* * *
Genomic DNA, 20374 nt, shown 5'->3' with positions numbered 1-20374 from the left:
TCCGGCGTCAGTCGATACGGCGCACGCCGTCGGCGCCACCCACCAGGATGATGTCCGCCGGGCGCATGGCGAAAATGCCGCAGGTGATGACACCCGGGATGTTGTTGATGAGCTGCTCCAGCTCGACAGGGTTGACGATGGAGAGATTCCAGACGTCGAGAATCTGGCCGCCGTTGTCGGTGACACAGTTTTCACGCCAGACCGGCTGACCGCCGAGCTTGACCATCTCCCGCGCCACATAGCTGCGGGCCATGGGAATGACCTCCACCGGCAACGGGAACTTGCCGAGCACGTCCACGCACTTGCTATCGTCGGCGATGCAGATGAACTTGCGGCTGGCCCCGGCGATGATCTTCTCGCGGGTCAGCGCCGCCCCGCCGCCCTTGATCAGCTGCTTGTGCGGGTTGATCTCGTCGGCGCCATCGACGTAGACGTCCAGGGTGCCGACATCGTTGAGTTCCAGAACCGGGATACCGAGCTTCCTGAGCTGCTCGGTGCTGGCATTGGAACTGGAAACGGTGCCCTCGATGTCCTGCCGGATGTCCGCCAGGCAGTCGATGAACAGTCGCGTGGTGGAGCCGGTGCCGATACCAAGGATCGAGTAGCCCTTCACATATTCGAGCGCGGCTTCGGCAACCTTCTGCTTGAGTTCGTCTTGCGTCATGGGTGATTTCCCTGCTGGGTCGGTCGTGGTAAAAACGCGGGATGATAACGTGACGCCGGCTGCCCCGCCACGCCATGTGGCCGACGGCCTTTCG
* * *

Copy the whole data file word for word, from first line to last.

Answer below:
Genomic DNA, 20374 nt, shown 5'->3' with positions numbered 1-20374 from the left:
TCCGGCGTCAGTCGATACGGCGCACGCCGTCGGCGCCACCCACCAGGATGATGTCCGCCGGGCGCATGGCGAAAATGCCGCAGGTGATGACACCCGGGATGTTGTTGATGAGCTGCTCCAGCTCGACAGGGTTGACGATGGAGAGATTCCAGACGTCGAGAATCTGGCCGCCGTTGTCGGTGACACAGTTTTCACGCCAGACCGGCTGACCGCCGAGCTTGACCATCTCCCGCGCCACATAGCTGCGGGCCATGGGAATGACCTCCACCGGCAACGGGAACTTGCCGAGCACGTCCACGCACTTGCTATCGTCGGCGATGCAGATGAACTTGCGGCTGGCCCCGGCGATGATCTTCTCGCGGGTCAGCGCCGCCCCGCCGCCCTTGATCAGCTGCTTGTGCGGGTTGATCTCGTCGGCGCCATCGACGTAGACGTCCAGGGTGCCGACATCGTTGAGTTCCAGAACCGGGATACCGAGCTTCCTGAGCTGCTCGGTGCTGGCATTGGAACTGGAAACGGTGCCCTCGATGTCCTGCCGGATGTCCGCCAGGCAGTCGATGAACAGTCGCGTGGTGGAGCCGGTGCCGATACCAAGGATCGAGTAGCCCTTCACATATTCGAGCGCGGCTTCGGCAACCTTCTGCTTGAGTTCGTCTTGCGTCATGGGTGATTTCCCTGCTGGGTCGGTCGTGGTAAAAACGCGGGATGATAACGTGACGCCGGCTGCCCCGCCACGCCATGTGGCCGACGGCCTTTCG